Does America Still Work?

For nearly two years, Americans have engaged in a great woke experiment of cannibalizing themselves. American civilization has invested massive labor, capital, and time in an effort constantly to flagellate itself for not being perfect.  

Yet neither America’s resilience nor its resources are infinite. We are now beginning to see the consequences of what happens when premodern tribalism absorbs Americans.

There are concrete consequences when ideology governs policy or when we take for granted the basics of life to pursue its trappings.

Who cares whether the blow-dried media is woke if it cannot report the truth and keep politicians honest?

Once journalists became progressive poodles rather than the watchdogs of government, the Biden Administration had no fear of audit. It took for granted that its disasters from the southern border to the chaos in Afghanistan would be excused by toady reporters.  

Government-engineered “equity” has replaced the goal of equal opportunity. But such utopianism birthed popular anger when personal initiative, excellence, and performance do not count as much as virtue-signaling groupthink. 

The United States just suffered a terrible and shameful defeat in Afghanistan. The catastrophe reminds us that the Biden Administration weaponized its politicized military and bureaucracy mostly to fixate on diversity, equity, and inclusion, and to root out supposed internal American enemies.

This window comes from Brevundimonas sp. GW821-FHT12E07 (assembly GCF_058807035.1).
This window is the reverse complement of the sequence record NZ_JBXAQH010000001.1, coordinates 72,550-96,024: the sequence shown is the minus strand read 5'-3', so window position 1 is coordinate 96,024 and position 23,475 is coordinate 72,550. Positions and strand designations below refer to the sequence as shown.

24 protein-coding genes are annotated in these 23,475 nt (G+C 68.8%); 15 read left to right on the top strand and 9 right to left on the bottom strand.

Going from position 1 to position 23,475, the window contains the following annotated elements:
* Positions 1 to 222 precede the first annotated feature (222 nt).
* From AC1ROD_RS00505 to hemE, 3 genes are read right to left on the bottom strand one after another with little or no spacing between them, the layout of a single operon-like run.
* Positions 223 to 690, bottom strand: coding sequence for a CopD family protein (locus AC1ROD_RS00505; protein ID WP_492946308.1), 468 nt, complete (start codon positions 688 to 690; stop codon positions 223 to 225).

So, our top brass and functionaries talked of redirecting the military to every possible woke agenda—except ensuring military superiority and the safety of the United States. 

The result is the horrific mess of a premodern Taliban army routing the most sophisticated military in the history of civilization. We shudder when America begs premodern tribes please not to murder our citizens whom we abandoned in full retreat.

Our airline CEOs vie to virtue signal their wokeness by damning voter ID laws—though such identification is required to board their own airplanes. As corporations preen to the media, their jet airliners lately don’t have enough fuel to reach their destinations. The new American airline normal is woke delays, woke cancellations, and woke anarchy in the skies. 

Universities now subject their admissions, their hiring, and their very research to race and gender directives. There is less concern for the collective student debt of $1.7 trillion. College students may graduate woke, but they do so with far less impressive reading and writing skills than their less politically correct predecessors a half-century ago.  

Are college administrators really so virtuous when they boast of improving diversity, equity, and inclusion? Why then do they ignore indebted and poorly educated graduates—veritable serfs who cannot afford homes, put off raising families, and prolong their adolescence rather than becoming autonomous citizens?

We know from centuries past what policies ensure public safety and which guarantee crime. All laws must be enforced equally. Yet now suicidal critical race and legal theories govern which laws are enforced and which are ignored.